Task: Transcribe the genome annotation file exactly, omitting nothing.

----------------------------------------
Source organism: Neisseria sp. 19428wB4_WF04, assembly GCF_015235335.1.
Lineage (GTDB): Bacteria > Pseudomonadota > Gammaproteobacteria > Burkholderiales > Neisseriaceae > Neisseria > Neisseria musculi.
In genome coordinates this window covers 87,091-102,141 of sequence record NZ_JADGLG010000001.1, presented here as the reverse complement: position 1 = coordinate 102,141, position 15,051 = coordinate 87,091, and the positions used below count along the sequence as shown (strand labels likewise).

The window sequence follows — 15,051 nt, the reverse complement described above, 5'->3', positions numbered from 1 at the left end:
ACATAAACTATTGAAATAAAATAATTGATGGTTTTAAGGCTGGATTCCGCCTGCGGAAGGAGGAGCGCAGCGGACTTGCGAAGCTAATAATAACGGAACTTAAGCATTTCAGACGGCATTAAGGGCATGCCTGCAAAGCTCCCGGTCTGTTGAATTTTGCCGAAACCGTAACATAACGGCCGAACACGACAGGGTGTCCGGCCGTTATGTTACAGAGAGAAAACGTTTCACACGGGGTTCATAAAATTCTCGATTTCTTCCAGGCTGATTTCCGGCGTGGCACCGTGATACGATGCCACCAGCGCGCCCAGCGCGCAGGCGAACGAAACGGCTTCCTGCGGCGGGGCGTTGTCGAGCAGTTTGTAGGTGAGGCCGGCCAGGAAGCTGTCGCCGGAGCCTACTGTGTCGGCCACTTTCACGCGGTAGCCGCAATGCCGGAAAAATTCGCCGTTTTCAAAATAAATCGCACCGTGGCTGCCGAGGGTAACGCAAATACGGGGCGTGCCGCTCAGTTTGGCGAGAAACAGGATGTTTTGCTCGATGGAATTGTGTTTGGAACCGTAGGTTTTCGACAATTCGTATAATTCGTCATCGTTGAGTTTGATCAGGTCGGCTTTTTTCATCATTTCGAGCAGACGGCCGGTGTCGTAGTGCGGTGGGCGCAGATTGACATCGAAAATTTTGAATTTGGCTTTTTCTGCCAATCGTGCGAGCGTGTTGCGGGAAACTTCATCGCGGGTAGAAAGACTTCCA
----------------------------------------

Source organism: Neisseria sp. 19428wB4_WF04, assembly GCF_015235335.1.
Lineage (GTDB): Bacteria > Pseudomonadota > Gammaproteobacteria > Burkholderiales > Neisseriaceae > Neisseria > Neisseria musculi.
In genome coordinates this window covers 87,091-102,141 of sequence record NZ_JADGLG010000001.1, presented here as the reverse complement: position 1 = coordinate 102,141, position 15,051 = coordinate 87,091, and the positions used below count along the sequence as shown (strand labels likewise).

The window sequence follows — 15,051 nt, the reverse complement described above, 5'->3', positions numbered from 1 at the left end:
ACATAAACTATTGAAATAAAATAATTGATGGTTTTAAGGCTGGATTCCGCCTGCGGAAGGAGGAGCGCAGCGGACTTGCGAAGCTAATAATAACGGAACTTAAGCATTTCAGACGGCATTAAGGGCATGCCTGCAAAGCTCCCGGTCTGTTGAATTTTGCCGAAACCGTAACATAACGGCCGAACACGACAGGGTGTCCGGCCGTTATGTTACAGAGAGAAAACGTTTCACACGGGGTTCATAAAATTCTCGATTTCTTCCAGGCTGATTTCCGGCGTGGCACCGTGATACGATGCCACCAGCGCGCCCAGCGCGCAGGCGAACGAAACGGCTTCCTGCGGCGGGGCGTTGTCGAGCAGTTTGTAGGTGAGGCCGGCCAGGAAGCTGTCGCCGGAGCCTACTGTGTCGGCCACTTTCACGCGGTAGCCGCAATGCCGGAAAAATTCGCCGTTTTCAAAATAAATCGCACCGTGGCTGCCGAGGGTAACGCAAATACGGGGCGTGCCGCTCAGTTTGGCGAGAAACAGGATGTTTTGCTCGATGGAATTGTGTTTGGAACCGTAGGTTTTCGACAATTCGTATAATTCGTCATCGTTGAGTTTGATCAGGTCGGCTTTTTTCATCATTTCGAGCAGACGGCCGGTGTCGTAGTGCGGTGGGCGCAGATTGACATCGAAAATTTTGAATTTGGCTTTTTCTGCCAATCGTGCGAGCGTGTTGCGGGAAACTTCATCGCGGGTAGAAAGACTTCCA